Balfour Beatty is building six new test pylons at the National Grid’s training academy in Eakring, Nottinghamshire, each demonstrating a different function in the network.
The T-pylon is shorter, standing at about 36m; the old steel giants are typically 50m.
National Grid says the new pylons take up less space and are much easier and quicker to build – taking a day, rather than a week.
The T-Pylon design was adopted after an international competition held by the National Grid in 2011, won by Danish company Bystrup.
William McElwain, UK Territory Director at Balfour Beatty said: “As part of the construction process, we’ve supported the development of methodologies and processes to determine the safest way to build all five of the new designs which is a fantastic opportunity for Balfour Beatty.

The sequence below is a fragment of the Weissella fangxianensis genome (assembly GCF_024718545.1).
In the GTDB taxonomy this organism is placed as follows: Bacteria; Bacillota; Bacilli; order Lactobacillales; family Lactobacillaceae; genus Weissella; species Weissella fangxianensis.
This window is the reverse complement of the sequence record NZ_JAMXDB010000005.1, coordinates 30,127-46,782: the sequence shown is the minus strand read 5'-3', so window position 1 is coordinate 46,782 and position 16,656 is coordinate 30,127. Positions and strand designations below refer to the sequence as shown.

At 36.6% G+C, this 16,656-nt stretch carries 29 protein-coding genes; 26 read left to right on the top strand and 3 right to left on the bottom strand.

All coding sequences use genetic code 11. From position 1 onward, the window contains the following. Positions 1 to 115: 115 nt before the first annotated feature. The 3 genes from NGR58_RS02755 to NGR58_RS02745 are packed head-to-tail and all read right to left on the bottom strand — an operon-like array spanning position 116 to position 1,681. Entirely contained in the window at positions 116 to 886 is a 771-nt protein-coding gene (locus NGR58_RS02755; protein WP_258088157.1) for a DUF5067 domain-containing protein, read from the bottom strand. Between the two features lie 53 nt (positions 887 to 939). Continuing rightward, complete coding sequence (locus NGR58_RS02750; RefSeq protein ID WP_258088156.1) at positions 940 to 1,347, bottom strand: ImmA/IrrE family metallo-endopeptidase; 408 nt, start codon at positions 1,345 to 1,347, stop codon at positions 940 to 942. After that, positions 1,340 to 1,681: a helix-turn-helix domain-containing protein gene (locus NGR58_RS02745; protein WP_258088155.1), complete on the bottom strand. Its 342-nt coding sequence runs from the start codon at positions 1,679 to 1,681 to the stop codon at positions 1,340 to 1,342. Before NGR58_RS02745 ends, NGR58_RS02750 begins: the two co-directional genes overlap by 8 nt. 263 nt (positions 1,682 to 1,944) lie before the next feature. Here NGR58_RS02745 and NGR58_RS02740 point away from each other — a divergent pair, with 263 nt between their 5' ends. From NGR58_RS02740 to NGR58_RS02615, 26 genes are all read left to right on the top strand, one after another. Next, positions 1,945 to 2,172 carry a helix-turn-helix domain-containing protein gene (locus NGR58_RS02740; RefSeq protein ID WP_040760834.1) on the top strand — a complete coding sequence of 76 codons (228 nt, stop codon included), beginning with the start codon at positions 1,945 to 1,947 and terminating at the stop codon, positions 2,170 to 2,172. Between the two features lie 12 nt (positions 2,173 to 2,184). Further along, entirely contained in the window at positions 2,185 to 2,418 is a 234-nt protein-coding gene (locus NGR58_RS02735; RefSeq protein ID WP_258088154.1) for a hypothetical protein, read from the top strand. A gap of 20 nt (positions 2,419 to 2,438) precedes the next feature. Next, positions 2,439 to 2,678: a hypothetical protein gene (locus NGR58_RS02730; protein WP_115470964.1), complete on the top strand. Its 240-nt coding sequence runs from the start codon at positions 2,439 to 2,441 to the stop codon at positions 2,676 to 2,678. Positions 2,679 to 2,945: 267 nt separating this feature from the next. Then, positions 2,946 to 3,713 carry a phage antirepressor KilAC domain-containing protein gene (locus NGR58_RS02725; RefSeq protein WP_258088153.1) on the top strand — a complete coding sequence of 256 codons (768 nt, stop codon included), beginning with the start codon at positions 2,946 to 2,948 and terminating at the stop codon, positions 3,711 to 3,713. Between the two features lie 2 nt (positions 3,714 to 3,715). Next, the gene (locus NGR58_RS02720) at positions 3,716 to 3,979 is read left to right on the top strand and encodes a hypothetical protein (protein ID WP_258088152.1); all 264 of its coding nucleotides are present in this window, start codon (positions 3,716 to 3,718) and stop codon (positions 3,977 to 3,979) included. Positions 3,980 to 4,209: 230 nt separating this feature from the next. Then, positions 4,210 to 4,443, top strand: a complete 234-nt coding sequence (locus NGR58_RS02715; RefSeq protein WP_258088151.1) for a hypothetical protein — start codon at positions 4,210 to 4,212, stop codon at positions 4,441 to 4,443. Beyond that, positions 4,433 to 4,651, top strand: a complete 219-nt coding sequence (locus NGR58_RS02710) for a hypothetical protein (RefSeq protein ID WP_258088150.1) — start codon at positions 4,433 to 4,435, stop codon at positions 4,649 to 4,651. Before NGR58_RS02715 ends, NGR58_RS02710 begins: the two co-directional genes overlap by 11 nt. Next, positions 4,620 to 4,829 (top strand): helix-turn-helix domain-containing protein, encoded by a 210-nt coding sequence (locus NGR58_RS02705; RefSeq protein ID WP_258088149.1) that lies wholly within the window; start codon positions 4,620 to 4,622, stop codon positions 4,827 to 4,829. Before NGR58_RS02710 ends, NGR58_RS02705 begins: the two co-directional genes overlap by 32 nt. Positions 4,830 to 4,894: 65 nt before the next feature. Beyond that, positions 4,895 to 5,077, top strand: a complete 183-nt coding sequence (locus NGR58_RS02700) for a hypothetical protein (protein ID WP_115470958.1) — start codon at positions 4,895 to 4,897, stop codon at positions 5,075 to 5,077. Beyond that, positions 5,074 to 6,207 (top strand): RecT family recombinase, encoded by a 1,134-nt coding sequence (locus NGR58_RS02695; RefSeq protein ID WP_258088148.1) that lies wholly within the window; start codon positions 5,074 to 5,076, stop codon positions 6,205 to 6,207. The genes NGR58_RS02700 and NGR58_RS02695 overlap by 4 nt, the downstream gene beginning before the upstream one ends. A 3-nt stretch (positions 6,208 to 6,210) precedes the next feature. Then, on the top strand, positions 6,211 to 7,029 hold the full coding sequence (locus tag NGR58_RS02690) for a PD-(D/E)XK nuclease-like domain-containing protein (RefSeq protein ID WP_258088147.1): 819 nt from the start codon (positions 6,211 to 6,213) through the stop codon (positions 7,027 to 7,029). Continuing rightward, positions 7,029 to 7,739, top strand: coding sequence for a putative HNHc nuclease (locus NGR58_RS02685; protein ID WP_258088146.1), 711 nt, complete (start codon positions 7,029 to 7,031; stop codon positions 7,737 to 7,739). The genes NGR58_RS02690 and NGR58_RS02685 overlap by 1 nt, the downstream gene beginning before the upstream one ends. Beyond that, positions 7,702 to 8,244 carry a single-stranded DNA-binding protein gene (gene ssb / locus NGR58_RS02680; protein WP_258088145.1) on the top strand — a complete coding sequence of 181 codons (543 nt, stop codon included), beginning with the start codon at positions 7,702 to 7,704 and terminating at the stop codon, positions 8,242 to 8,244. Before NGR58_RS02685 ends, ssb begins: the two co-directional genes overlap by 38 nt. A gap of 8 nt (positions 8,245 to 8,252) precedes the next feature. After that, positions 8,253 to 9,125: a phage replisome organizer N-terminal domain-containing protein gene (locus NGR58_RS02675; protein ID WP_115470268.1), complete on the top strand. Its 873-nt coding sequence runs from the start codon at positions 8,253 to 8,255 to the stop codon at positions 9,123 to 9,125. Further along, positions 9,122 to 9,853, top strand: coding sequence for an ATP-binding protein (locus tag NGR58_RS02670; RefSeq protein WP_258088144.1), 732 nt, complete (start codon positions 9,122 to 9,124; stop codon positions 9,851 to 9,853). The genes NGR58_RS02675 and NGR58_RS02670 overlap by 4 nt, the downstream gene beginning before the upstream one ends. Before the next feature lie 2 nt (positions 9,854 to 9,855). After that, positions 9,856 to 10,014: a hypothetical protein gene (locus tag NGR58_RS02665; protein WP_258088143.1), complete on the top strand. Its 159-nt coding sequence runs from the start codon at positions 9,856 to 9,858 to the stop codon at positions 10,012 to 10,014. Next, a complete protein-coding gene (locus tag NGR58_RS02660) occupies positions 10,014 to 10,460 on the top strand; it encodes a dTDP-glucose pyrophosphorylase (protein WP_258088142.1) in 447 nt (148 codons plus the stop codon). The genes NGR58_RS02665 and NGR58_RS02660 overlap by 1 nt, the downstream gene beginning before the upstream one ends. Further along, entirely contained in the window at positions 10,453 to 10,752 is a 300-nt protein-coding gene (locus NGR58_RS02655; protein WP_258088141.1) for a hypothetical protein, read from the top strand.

“After years of planning, it’s great for everyone involved to finally see the T-pylons become a reality”.
Steel manufacturer Mabey Bridge produced the monopole and T-cross section of the T-pylons as well as doing the final painting of the structure at their factory in South Wales.
Russells Ductile Castings in Yorkshire and Bradken have been involved in metal castings. Other companies involved are Allied Insulators and Eaves.
The new designs include a standard suspension pylon to carry high voltage cables in a straight line, pylons which can allow a turn in the route and terminal pylons which end a line at a substation or take the cables underground.